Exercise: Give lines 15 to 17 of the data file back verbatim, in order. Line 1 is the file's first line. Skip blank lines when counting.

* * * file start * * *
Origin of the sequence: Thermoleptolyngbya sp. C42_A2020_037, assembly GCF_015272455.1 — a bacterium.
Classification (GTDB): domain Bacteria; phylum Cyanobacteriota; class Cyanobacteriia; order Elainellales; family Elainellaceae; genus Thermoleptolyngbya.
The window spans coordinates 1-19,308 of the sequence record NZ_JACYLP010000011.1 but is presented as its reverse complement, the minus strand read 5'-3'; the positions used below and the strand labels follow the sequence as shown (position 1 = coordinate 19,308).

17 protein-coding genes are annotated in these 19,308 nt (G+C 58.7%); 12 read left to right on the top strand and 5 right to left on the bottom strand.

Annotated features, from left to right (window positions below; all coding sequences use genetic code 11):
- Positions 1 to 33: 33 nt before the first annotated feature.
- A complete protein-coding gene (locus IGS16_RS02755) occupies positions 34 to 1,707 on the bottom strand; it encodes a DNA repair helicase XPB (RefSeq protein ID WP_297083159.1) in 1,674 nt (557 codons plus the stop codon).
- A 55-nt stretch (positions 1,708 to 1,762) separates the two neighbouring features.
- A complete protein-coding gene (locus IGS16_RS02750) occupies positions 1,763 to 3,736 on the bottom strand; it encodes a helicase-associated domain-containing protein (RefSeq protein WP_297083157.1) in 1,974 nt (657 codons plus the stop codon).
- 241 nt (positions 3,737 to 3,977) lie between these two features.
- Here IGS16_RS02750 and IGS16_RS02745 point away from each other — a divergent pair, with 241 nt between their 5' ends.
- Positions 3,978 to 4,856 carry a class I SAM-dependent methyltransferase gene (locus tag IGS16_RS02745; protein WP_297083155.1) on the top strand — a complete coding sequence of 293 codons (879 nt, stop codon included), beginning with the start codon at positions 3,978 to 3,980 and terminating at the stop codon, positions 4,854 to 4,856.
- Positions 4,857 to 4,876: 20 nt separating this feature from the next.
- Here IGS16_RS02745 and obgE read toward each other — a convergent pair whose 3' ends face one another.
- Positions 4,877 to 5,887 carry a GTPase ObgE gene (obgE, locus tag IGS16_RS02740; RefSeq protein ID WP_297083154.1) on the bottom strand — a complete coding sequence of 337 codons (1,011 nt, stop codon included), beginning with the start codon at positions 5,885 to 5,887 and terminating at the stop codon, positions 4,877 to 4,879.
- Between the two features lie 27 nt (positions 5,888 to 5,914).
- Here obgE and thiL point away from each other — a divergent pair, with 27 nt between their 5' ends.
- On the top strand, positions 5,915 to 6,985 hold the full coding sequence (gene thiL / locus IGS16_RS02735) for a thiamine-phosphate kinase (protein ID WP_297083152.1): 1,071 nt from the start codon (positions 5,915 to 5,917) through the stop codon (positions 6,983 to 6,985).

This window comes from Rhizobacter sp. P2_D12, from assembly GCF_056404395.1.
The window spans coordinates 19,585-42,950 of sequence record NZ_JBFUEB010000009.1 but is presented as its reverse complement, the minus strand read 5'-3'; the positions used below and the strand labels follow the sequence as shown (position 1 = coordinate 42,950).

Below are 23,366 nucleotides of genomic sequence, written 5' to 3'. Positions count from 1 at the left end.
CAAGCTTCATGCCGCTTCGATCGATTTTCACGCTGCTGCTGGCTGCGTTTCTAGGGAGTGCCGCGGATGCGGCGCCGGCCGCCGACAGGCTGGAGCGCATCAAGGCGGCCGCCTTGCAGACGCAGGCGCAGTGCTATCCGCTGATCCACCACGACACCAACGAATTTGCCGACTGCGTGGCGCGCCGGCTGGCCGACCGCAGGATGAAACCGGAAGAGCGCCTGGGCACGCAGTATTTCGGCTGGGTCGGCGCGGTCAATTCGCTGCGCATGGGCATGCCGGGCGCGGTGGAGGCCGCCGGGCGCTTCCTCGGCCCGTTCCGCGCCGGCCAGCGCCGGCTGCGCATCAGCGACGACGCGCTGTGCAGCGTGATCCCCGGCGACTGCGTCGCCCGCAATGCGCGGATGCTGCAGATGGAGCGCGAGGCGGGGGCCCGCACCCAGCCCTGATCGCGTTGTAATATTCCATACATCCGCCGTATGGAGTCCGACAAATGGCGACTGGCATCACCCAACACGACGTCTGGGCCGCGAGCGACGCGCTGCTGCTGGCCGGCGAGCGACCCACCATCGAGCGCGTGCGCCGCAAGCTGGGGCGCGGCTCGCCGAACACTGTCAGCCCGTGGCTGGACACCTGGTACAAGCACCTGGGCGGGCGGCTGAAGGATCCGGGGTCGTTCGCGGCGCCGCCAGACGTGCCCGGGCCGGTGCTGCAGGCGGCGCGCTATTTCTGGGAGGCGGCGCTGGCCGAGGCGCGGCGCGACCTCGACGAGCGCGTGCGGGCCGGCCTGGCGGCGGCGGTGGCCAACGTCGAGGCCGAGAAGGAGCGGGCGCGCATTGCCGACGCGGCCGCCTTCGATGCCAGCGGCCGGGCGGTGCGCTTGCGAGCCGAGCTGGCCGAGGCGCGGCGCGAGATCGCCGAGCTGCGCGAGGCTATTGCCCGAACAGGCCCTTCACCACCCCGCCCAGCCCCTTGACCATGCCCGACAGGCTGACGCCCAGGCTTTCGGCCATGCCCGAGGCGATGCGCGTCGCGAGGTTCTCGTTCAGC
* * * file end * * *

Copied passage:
- Positions 4,877 to 5,887 carry a GTPase ObgE gene (obgE, locus tag IGS16_RS02740; RefSeq protein ID WP_297083154.1) on the bottom strand — a complete coding sequence of 337 codons (1,011 nt, stop codon included), beginning with the start codon at positions 5,885 to 5,887 and terminating at the stop codon, positions 4,877 to 4,879.
- Between the two features lie 27 nt (positions 5,888 to 5,914).
- Here obgE and thiL point away from each other — a divergent pair, with 27 nt between their 5' ends.